Does your organization automatically send a welcome email to people who sign up for your newsletter? Email automation takes many forms, and nonprofit marketers aren’t the only ones who can use automated emails to save time and energy. Volunteer managers, membership coordinators and fundraisers take note!

And if you serve in all of those roles, this post is especially for you.

Using Automation for Onboarding

If you’ve implemented a welcome workflow for your organization, you know that it’s an easy way to stay top of mind and introduce people to your mission and programs. Whether someone signed up on your website or on a clipboard at a community event, automated welcome messages can be the first step to building a relationship.

But there’s more…

Email automation can be used to help with other areas of onboarding at your nonprofit, like volunteer orientation or advocacy training. When someone is new to your organization, or just new to an area of your work, email automation offers some great benefits:

  • You can strategically send them important messages at the right time, in the right order.
  • They receive more consistent touch points from your organization thanks to pre-planning.
  • The emails can offer content that’s uniquely relevant to their interests and situation.
  • You can track overall engagement (looking at the click and open rates) and adjust the emails as needed over time.

Plus, you can feel a little less guilty if you don’t have time to reach out on the regular.

To take advantage of these perks, it’s important to map out your automated workflows in advance, from start to finish. For each workflow, you (or a colleague) should be able to answer five key questions.

  1. What’s the goal?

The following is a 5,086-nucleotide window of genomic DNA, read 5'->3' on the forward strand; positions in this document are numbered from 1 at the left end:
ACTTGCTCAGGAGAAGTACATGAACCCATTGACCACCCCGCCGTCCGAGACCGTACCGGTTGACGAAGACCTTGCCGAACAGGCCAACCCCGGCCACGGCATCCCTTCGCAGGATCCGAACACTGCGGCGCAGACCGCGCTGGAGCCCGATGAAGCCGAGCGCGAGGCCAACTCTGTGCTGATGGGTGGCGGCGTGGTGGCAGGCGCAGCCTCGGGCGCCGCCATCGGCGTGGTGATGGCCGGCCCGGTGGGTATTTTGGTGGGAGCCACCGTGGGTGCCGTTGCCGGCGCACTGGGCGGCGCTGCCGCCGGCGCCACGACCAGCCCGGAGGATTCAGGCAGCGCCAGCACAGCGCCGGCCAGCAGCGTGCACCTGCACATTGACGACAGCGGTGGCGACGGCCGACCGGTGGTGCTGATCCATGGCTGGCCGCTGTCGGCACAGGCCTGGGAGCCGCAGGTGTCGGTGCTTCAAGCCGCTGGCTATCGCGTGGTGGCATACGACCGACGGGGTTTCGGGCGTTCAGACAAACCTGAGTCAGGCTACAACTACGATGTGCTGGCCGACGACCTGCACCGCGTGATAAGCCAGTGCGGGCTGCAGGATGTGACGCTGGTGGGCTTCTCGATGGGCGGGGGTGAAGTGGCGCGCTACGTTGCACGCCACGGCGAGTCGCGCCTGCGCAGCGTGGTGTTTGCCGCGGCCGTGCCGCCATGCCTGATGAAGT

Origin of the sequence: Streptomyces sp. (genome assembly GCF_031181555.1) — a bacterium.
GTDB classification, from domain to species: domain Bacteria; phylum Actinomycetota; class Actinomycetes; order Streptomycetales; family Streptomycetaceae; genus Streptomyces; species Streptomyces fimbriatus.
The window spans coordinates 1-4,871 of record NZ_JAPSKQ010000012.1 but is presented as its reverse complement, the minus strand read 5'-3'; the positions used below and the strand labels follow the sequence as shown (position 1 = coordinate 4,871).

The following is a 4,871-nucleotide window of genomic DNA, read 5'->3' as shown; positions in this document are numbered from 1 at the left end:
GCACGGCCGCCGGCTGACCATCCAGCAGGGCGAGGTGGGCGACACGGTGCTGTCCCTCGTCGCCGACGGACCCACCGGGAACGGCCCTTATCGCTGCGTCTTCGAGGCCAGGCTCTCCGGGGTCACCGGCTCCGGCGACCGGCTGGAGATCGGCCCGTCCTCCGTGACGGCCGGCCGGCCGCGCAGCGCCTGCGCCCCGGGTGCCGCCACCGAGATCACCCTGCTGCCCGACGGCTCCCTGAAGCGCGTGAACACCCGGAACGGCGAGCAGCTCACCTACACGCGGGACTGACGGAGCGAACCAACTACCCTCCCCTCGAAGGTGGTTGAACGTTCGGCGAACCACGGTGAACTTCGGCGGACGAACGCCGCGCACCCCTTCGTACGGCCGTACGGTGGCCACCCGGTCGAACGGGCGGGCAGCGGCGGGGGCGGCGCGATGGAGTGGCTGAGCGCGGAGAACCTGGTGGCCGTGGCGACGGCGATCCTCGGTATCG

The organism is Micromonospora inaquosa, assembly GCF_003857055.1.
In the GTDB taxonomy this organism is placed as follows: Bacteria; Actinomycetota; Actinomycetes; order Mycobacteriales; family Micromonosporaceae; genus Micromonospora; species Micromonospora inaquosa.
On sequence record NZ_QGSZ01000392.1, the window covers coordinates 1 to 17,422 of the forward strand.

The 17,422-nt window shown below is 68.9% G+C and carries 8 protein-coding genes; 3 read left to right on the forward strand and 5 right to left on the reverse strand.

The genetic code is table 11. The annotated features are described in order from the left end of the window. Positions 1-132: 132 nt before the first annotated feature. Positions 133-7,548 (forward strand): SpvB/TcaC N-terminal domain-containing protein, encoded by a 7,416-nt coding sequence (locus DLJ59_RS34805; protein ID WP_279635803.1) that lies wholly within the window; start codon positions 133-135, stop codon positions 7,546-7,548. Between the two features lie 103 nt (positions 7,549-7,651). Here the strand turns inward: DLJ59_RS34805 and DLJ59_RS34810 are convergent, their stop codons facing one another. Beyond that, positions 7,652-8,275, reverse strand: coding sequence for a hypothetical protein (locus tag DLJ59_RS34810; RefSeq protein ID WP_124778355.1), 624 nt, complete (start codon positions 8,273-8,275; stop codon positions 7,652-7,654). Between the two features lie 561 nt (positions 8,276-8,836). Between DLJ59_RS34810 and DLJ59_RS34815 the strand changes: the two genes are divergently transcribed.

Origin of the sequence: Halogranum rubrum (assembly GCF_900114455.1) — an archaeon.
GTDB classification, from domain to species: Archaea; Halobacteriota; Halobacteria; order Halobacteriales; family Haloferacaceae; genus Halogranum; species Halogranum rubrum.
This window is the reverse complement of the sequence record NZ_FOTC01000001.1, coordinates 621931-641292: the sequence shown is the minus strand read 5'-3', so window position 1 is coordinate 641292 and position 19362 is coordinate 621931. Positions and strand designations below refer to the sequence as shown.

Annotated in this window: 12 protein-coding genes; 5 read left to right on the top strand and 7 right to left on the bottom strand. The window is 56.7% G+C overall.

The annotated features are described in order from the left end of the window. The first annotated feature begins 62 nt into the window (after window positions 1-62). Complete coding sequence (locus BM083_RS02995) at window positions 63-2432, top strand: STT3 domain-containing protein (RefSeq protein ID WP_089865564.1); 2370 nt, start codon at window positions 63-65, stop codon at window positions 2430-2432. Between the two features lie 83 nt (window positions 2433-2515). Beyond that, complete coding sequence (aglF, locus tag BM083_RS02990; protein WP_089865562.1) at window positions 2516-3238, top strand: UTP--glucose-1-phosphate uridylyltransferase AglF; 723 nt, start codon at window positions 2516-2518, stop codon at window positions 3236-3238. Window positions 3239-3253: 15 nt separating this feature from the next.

2. Who gets the emails?
  3. When will the emails send?
  4. Who’s sending the emails?
  5. How will you engage?

We wrote more about these questions and how to answer them in a previous post. We also created a free planning template that can help you stay organized and collect the details for a new email automation project.

Download the Email Automation Planner

Get a free template that you can use to map out an automated email campaign. Adjust it to meet your needs and store your content in one place. You can also share it with other staff to help them plan an onboarding email series.

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Email Workflow Examples

To show you how automation can be used to onboard different audiences, we’ve outlined four hypothetical workflows with suggested goals, email content and timing. Use them to spark your imagination and identify areas of your nonprofit’s work that could benefit from similar campaigns.

Volunteer Orientation Workflow

An animal rescue organization uses their website as a way to recruit new volunteers for their shelter. To help people better understand the commitment required, the volunteer coordinator would like for them to do some training before they come in for their first shift. The goal of the workflow will be to get volunteers to complete an online orientation.


Once someone signs up using the online form, the organization’s email marketing service will be triggered to add them to the volunteer workflow.

Email Content

The workflow includes four emails over the course of a week.

  1. Message of thanks and a brief overview of the organization’s mission and impact
  2. Questionnaire about the volunteer’s skills and abilities
  3. Pre-recorded video tour of the shelter with the volunteer coordinator
  4. Invitation to join the organization’s Facebook Group for volunteers, where upcoming volunteer shifts are announced.


The first email is sent immediately, and the remaining emails are sent out 1/day until they are done. If someone unsubscribes over the course of the workflow, or if they don’t click to watch the video in the third email, they won’t receive the final email with next steps.

Volunteer Orientation Email Automation Workflow

Membership Benefits Workflow

A well-established membership organization for health professionals wants to make sure that their new members feel welcomed and see the ongoing value of joining. While the nonprofit regularly sends out newsletters, they’ve gotten feedback that new members often feel like outsiders. The ultimate goal of the membership workflow is to motivate new members to volunteer as a committee member, event host or mentor.


A person is added to the workflow once they submit the membership form on the website. Alternatively, the membership manager can manually add someone to the queue.

Email Content

The workflow contains six emails over the course of a year.

  1. Welcome message and introduction to the member community
  2. Explanation of key member benefits
  3. Member story that illustrates the impact of the association
  4. Survey about professional development interests